Recently, I found myself thinking about some of my favorite fictional families — those moms and dads, sisters and brothers, and close friends of the main characters who influence the tone and plot of a book despite limited time on the pages. Some of them even end up in their
own spin-off series
I have a pretty amazing set of relatives, but even so, there are five fictional families in particular that always stuck out to me for being so loving, wacky, and welcoming. In no particular order, I present to you the five coolest fictional families:
The Weasleys (the Harry Potter series):
Seriously, I don’t know any Harry Potter fan who doesn’t love the Weasleys. From the description of their lopsided, crowded, magical house to the ways they bicker and tease each other, they provide us readers a lot of laughs, a little bit of heartache, but most of all, a totally realistic portrayal of a family who fiercely love one another. Furthermore, they never hesitate to open their doors for family friends who need a place to rest their broomsticks.
The Ingalls (the Little House books):
It’s easy to romanticize life on a prairie, thinking it’s all flowery farmlands and fresh breakfast mornings. But the Ingalls family were pioneers and faced very different challenges than a family like mine did. The semi-autobiographical books are based on writer Laura Ingalls Wilder’s memories and research of her family’s life in the Midwest during the late 19th century, where their geography necessitated a more insular type of living. This forced the Ingalls to be a cohesive unit whose success (or failure) depended on each of them. From the struggles of settling the land to overcoming malaria, there was never a dull moment at the Ingalls household — much like mine!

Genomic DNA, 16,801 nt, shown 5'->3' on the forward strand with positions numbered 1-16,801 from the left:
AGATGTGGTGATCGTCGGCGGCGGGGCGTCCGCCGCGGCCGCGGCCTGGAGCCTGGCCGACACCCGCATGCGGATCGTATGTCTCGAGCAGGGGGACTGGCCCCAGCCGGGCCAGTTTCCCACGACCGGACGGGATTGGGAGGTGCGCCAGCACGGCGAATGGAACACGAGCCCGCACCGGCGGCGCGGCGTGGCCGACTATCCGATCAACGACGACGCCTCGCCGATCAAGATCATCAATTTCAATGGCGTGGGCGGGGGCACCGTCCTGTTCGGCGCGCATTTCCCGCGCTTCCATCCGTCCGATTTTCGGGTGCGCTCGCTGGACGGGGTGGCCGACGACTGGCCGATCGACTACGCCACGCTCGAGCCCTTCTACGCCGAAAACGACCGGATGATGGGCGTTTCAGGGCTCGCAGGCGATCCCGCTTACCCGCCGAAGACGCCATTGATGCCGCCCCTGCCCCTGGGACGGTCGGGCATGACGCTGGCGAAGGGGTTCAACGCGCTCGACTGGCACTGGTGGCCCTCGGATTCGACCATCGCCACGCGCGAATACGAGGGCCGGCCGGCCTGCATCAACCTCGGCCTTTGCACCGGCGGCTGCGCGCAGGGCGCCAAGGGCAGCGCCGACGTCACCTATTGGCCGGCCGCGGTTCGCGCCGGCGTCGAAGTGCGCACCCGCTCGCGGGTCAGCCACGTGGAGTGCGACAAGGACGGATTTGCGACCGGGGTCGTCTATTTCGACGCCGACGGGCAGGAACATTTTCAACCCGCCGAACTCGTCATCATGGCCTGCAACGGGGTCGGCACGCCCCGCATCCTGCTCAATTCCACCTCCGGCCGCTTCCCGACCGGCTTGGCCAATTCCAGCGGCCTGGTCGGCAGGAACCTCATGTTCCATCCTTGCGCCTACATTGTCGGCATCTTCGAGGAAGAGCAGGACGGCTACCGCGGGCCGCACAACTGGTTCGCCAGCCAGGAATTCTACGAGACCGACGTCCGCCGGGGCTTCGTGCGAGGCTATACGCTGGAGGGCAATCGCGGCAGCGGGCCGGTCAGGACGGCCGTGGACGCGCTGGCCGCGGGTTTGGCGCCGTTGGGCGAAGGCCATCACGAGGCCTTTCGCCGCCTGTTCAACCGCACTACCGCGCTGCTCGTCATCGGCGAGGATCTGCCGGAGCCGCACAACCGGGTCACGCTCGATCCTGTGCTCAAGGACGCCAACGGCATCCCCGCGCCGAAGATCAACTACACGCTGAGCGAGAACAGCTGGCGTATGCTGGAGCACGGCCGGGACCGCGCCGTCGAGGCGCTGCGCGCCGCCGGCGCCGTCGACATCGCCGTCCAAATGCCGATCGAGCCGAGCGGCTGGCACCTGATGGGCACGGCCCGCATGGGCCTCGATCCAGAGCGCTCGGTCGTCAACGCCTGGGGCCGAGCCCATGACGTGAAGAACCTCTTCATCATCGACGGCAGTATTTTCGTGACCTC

The Marches (Little Women):
Like the Ingalls, the Marches had specific circumstances that strengthened their close bonds to one another. With Mr. March off at war, the sisters, their mother, and their housekeeper found ways to fend for themselves for everything from education to entertainment — despite their lack of wealth. Just like my sisters and me, the March girls — Meg, Jo, Beth, and Amy — had different passions and plans for the future, and they sometimes fought and disagreed (though luckily, neither of my sisters ever burned one of my manuscripts in a fire!).
Their family bond is unbreakable, despite eventual tragedies and distances.
The Berenstains (The Berenstain Bears series):
Whether it’s bedtime battles or chores, messy rooms or trouble with money, the lovable family of bears who live in the single coolest treehouse ever built always overcome their challenges. Mama, Papa, Brother, and Sister Bear offer life lessons in subtle ways, and when one of them mistreats the others, the family deals with it calmly and coolly. For a bunch of bears, they sure have great camaraderie and lots of adventures!
Rachel, Hilary, and Pursey (Dancing Shoes):
A family doesn’t need to be biological. In Dancing Shoes, Rachel and her adopted sister Hilary are forced to move in with their distant Aunt Cora and spoiled cousin Dulcie after the death of their mother. But Pursey, their housekeeper and general mother figure, shows them that the most important family bond is the one you choose and build yourself. Rachel and Hilary, through their many ups and downs, learn that they can count on each other; and as long as the loving Pursey is in their lives, their newfound family suits them just fine.
Who are some of your favorite fictional families?
— Morgan, Scholastic Staffer